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Longman Dictionary of Contemporary English
▪ His pain had receded a little, as though this latest bout of agony had overloaded some circuits of his brain's pain-response centre.
▪ When the latest bout of violence erupted around Freetown I knew he would be there.
▪ She had suffered during long bouts of Hopper's depression, rages and his obsession with James Dean.
▪ This pattern of behaviour could be described as generally good with occasional bouts of attention seeking.
▪ It is sometimes a mild complaint, with occasional acute bouts - or it can be source of constant pain and discomfort.
▪ Regular light exercise is safer and more effective than occasional bouts of strenuous exercise.
▪ However, after a year or so he had recovered from all his problems except cribbing and an occasional bout of colic.
▪ In his later years he suffered from occasional bouts of insanity.
▪ The state occasionally tests for drugs before scheduled bouts but only if a fighter has a history of drug abuse.
▪ She had suffered during long bouts of Hopper's depression, rages and his obsession with James Dean.
▪ Paradoxically, he suffered from bouts of tyranny.
▪ In 1756 he suffered a severe bout of fever.
▪ Perhaps he was suffering from a bout of airsickness brought on by the turbulence.
▪ He was to suffer from bouts of explosive flatulence for the rest of his life.
▪ By the end of the day they were both suffering from a mild bout of sunstroke and were also feeling a little seasick.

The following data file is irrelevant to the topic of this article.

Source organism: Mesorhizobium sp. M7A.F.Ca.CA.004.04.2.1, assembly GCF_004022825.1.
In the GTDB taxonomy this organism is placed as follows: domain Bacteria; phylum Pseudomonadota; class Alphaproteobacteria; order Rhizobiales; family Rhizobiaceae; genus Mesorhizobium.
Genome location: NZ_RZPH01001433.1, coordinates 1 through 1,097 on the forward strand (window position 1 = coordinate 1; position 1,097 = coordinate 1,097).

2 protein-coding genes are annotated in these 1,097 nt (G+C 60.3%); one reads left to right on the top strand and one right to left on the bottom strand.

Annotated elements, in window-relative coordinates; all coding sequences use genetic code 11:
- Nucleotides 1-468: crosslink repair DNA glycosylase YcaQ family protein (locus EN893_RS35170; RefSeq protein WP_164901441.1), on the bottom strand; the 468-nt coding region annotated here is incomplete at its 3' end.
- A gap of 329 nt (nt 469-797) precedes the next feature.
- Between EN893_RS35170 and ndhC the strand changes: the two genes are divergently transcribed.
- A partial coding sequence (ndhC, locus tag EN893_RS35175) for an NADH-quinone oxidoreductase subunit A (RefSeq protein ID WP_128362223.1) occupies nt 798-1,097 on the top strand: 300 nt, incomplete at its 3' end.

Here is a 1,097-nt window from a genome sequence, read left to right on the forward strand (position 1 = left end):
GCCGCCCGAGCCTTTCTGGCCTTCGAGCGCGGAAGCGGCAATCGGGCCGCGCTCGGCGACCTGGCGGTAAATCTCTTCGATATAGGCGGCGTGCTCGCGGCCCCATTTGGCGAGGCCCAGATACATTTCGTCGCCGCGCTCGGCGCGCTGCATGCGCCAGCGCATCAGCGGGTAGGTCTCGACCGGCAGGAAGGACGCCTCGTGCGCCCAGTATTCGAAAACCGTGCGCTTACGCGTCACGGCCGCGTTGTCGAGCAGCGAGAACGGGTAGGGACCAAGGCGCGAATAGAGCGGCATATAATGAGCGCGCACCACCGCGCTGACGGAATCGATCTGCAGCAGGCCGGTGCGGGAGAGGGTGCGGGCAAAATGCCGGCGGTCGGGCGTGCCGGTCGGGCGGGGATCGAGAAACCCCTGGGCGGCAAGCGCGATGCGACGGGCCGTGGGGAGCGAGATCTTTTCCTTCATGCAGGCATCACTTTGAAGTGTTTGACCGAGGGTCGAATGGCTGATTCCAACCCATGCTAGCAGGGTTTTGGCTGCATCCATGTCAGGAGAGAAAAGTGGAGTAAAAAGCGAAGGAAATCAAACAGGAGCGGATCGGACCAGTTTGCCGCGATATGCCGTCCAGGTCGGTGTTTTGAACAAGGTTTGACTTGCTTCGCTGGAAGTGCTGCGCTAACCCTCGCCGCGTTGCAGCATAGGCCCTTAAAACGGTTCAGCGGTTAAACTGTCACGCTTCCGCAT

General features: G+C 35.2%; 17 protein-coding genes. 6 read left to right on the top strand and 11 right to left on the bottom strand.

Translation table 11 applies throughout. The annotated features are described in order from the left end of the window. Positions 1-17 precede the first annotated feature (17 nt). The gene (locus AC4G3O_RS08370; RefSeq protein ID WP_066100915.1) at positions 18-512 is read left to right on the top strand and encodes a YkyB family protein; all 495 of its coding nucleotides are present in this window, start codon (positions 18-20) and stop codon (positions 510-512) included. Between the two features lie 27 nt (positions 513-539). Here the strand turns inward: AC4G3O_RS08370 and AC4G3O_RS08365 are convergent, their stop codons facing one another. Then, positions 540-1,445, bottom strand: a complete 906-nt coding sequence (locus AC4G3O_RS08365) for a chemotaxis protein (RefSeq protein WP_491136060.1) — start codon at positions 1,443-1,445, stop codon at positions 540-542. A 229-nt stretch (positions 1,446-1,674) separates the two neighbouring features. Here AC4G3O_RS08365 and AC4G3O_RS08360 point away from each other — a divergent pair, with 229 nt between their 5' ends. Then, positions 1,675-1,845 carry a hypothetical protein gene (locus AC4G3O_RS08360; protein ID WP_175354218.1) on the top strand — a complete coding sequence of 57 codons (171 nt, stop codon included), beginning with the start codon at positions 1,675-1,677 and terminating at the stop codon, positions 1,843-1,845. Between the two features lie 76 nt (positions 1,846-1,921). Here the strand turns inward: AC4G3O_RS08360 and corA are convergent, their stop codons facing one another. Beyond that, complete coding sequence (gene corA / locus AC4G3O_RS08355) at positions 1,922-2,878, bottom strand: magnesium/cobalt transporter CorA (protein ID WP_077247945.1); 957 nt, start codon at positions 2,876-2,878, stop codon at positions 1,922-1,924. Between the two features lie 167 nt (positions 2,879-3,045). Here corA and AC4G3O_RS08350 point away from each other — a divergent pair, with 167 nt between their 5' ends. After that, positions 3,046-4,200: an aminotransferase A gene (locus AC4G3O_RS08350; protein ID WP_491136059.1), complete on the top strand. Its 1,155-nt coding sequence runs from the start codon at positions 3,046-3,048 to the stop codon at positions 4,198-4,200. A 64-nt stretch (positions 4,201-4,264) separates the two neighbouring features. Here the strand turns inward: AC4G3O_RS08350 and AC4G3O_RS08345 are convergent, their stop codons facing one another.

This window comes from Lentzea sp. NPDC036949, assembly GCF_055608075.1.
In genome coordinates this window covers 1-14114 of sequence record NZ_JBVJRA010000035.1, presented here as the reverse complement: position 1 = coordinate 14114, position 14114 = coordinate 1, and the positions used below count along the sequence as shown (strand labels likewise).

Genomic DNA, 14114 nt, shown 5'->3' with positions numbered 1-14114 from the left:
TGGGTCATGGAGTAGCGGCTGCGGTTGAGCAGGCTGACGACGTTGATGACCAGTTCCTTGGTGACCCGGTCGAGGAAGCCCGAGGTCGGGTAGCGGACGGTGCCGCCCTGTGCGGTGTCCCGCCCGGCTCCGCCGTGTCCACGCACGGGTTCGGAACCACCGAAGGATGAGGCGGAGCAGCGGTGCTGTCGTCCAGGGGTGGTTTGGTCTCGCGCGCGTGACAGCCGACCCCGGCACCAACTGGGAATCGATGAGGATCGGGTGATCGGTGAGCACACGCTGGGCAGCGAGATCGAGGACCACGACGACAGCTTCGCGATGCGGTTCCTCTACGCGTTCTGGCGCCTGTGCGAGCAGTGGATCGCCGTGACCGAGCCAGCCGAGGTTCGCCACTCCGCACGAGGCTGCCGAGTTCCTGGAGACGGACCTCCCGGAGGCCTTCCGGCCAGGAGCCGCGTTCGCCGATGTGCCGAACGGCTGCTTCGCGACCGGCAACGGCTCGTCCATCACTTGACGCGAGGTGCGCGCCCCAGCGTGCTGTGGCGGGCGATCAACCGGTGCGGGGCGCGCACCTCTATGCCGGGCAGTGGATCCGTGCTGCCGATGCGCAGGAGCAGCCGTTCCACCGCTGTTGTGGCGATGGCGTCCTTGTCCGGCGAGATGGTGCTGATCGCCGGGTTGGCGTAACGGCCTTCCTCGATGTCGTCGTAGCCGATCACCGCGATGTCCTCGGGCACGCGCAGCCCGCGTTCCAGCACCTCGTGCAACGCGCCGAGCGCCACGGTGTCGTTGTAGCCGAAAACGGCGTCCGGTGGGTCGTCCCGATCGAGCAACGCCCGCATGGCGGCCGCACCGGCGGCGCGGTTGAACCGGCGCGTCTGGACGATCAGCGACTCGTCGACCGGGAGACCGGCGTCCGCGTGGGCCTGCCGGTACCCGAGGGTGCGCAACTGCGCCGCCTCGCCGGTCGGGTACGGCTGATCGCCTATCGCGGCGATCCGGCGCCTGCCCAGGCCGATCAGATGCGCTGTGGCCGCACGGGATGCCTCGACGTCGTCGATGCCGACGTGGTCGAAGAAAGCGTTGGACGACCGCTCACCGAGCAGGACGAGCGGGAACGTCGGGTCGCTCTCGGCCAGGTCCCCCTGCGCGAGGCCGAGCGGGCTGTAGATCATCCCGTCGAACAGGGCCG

▪ If your leg suddenly suffers from a bout of cramp, don't panic.
▪ He suffered from bouts of indigestion.
▪ Whoever wins that bout is likely to be in the semi-finals, which should guarantee an Olympic place.
▪ In all my fights at the Y, I had never won a bout.
▪ It looked as if we had won this initial bout but men like Swire Sugden don't give up that easily.
▪ A painful bout with heroin addiction eventually led him to a spiritual rebirth.
▪ If this also ties, then each team captain selects a representative to fight a deciding bout.
▪ Some of the delays between bouts were annoying, but action never slowed down once the fighting began.
▪ The cruel Sylvie, the Sylvie of the drinking and drug bouts.
▪ The sneezing bouts continued for a couple of days, accompanied by shivering and coughing fits.
▪ You can only speculate at how Phoenix featherweight Louie Espinoza would have fared in the bout.
The Collaborative International Dictionary

Bout \Bout\, n. [A different spelling and application of bought bend.]

  1. As much of an action as is performed at one time; a going and returning, as of workmen in reaping, mowing, etc.; a turn; a round.

    In notes with many a winding bout Of linked sweetness long drawn out.

    The prince . . . has taken me in his train, so that I am in no danger of starving for this bout.

  2. A conflict; contest; attempt; trial; a set-to at anything; as, a fencing bout; a drinking bout.

    The gentleman will, for his honor's sake, have one bout with you; he can not by the duello avoid it.

Douglas Harper's Etymology Dictionary

1540s, from Middle English bught, probably from an unrecorded Old English variant of byht "a bend," from Proto-Germanic *bukhta- (see bight (n.)). Sense evolved from "a circuit of any kind" (as of a plow) to "a round at any kind of exercise" (1570s), "a round at fighting" (1590s), "a fit of drinking" (1660s).